Dissertation to Dirt
we asked greenhorn Neysa King to tell us a bit about her experience transitioning to the farming life. here's what she had to say...
My fiancée Travis and I had no farming experience when we came to Ryder Farm last month—just an interest in organic food and a desire to make a change in our lives. I was a graduate student in Boston, working toward a PhD in History. Travis had been promoted several times at his job with a major nonprofit in downtown. We had a nice apartment, two cats, plenty of food, health insurance … By most measures, we were successful.
At the same time, though, Travis and I were uncovering a growing interest in the state of America’s food. We were appalled at the size and scale of monoculture farms, government subsidies, and chemical pesticide and fertilizer use. It seemed that government policies once offered as a means to boost American health through abundant food had become the foundation for some of our most destructive diseases—obesity, diabetes, cancer. We found it amazing that food—something so intertwined with basic human survival—has become politicized, raced, classed, and gendered.
As Sidney Mintz argued in his distinguished study on sugar consumption, food can be a tool of power, and the expanded variety of food items we see at the grocery store may not be as plentiful and liberating as we think. To quote Mintz, “we are now ‘free’ to choose several different precooked and frozen veal dishes, for instance, packaged by the same manufacturer but in a different ‘style.’” (Sweetness and Power, 199). Yet few of us have easy access to healthy, local, pesticide-free fruits and vegetables, grown responsibly and with concern for our ecosystems.
I digress, but these are many of the issues Travis and I began to think about while making our way in Boston. We realized how disconnected from our food many of us have become. We tried to remedy our own disconnection by buying organic produce whenever we could afford it, support local farmers by frequenting farmer’s markets, and make much of our own food at home, especially staples like bread. Still, we felt we could do more. We wanted to be able to back up all of our talk about organic this and unrefined that. We wanted to begin growing our own food, but we lacked know-how. “Wouldn’t it be cool if we could work on a farm and learn to grow these things for ourselves?” Travis said to me one day. I agreed, but didn’t know how we could go about it. How did one break into farming as a profession? It’s not exactly a common occupation these days. The next day, I googled “new england farms” and found the NEWOOF program, which would set up young people interested in farming with apprenticeships on organic farms in New England. Travis and I began interviewing at farms that week, and soon found Ryder Farm in Brewster, New York. Betsey Ryder, the farm owner, is a joyful and exuberant woman, and we felt at home immediately. She agreed to take us on for the growing season.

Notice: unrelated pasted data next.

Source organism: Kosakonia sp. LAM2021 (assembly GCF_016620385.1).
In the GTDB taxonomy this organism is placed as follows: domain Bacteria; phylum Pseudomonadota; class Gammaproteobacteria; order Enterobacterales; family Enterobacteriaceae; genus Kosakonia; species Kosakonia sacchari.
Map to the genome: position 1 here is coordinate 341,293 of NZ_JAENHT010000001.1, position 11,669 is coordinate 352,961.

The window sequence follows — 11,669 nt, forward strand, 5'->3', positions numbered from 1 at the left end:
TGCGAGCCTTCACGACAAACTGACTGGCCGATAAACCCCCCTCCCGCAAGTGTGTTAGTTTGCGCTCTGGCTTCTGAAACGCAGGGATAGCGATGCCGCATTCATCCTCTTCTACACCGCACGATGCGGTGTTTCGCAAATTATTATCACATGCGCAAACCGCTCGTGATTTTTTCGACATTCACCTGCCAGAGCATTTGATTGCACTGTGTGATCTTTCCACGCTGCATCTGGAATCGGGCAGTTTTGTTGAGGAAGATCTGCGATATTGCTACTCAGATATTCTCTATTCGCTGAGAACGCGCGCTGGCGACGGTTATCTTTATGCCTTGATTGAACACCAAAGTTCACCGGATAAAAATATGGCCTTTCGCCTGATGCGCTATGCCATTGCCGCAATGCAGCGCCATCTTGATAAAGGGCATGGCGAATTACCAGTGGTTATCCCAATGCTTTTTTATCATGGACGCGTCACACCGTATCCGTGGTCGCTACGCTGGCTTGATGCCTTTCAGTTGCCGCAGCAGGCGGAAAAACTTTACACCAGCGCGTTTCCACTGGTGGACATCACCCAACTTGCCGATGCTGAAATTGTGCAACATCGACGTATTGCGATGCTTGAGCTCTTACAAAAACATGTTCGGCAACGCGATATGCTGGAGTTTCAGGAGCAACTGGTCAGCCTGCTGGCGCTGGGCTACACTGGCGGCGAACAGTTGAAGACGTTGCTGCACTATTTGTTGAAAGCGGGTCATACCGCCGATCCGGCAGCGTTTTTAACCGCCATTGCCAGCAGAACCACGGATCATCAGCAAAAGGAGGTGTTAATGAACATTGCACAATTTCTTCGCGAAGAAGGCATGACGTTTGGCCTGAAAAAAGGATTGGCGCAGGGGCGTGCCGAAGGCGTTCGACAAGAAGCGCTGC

So, Travis and I decided to leave our emergent life in Boston. I took my Master’s and dropped out of academia. Travis left his job. We put all our things in storage, except for a suitcase each of work clothes. We have been here at Ryder for over a month now and are doing our best to soak up all the farming techniques we can. We are apprehensive about this dramatic shift we’ve made, but we’re also hopeful and encouraged. Can we really make our living farming? We’ll see. Our dream these days is to own our own plot of land, provide healthy, organic food to our local community, and help improve the way Americans eat.
The Story continues on my blog, www.dissertationtodirt.com
- Neysa King